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financial sector and large corporations with more taxes. and then beefing up the wealth tax. this is her signature plan on taxing the wealth of some of the we wealthiest americans. she's already put out that plan and now saying i amend that and i'll have the billionaires pay a little more than what i initially imagined. there are a lot of numbers here that analysts and experts are going to chew over and her critics will certainly say this is still not realistic. you can't really get to that number, but again, politically speaking, it's significant that she has finally put out a plan trying to answer questions about how she plans on paying for all of this. and just one quick financial note and an important note at that, she says that she's going to put out yet another plan in the coming weeks on how she wants to transition to medicare for all. this is significant because bernie sanders imagines the transition period being four years. so if she's going to put out a plan of her own on transitioning to medicare for all, perhaps she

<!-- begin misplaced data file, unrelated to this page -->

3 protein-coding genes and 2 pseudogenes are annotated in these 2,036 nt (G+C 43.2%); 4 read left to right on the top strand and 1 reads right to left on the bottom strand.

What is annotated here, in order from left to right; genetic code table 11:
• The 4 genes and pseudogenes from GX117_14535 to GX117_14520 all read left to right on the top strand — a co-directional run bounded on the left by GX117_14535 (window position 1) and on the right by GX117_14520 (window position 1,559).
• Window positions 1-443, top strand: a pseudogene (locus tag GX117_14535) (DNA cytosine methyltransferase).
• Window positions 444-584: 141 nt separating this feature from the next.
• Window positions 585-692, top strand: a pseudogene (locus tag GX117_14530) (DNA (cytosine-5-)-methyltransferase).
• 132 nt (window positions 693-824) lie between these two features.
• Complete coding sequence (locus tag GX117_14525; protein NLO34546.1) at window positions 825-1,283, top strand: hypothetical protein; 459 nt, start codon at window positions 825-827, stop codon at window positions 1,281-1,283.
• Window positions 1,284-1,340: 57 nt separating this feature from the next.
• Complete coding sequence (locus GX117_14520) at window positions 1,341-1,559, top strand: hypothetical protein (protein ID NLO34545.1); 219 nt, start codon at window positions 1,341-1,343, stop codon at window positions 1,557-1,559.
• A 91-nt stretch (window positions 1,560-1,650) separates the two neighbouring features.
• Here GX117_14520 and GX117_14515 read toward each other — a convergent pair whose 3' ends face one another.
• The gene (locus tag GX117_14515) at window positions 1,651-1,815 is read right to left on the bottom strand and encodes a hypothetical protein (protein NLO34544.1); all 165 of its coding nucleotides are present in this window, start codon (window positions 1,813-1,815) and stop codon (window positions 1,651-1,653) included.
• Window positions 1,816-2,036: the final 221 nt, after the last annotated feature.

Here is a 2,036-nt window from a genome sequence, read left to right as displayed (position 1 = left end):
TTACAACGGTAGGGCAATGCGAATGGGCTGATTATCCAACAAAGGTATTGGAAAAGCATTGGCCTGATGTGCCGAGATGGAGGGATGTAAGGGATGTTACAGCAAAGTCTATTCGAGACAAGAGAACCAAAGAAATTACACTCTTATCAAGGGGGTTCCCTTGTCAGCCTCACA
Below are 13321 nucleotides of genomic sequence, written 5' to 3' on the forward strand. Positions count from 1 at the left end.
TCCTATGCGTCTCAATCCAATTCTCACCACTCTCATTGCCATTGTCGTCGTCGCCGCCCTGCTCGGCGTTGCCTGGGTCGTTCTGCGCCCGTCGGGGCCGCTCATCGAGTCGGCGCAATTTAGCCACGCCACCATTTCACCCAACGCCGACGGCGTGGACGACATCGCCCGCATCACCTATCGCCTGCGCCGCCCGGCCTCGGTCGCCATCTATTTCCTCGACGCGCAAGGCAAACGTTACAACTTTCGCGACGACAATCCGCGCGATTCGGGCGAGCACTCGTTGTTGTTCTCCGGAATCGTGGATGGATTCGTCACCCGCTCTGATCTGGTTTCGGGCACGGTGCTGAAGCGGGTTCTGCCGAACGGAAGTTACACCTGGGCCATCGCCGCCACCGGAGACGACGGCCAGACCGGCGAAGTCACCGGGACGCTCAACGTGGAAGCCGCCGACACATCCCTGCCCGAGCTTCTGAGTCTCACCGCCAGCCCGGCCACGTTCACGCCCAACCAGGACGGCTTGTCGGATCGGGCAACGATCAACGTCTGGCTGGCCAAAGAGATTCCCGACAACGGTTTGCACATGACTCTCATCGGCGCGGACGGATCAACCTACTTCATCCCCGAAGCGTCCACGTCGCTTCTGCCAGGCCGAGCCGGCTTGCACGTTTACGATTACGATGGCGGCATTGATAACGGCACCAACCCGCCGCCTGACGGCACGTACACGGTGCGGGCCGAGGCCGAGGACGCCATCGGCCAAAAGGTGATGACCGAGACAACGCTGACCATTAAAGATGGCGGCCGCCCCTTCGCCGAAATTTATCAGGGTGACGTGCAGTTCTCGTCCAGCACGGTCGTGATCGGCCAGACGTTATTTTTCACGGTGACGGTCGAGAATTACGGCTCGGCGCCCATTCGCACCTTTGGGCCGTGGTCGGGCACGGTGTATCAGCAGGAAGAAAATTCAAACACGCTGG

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could envision a scenario where that transition is longer than what bernie sanders envisioned. so we just don't have the answer to that. >> $20 trillion. that's a thousand billion for each of those trillions. mj lee, thank you. christine romans and senior political analyst ron brownstein joining me now along with mj. christine, first, help me with the math here. what sticks out to me is more than half of this $20.5 trillion figure is going to be covered by corporations it looks like if you put the numbers back on the screen. $8.8 trillion from employers. 5.8 from financial companies and big corporations, large corporations. first of all, they're not going to like that. >> no, they're not. >> when you look at these numbers, is this realistic? does this math add up? >> this is why she's not popular along the c suite elites. they look at her trying to remake capitalism and health care and they are the ones who are going to have to pay for it. you look at cracking down on tax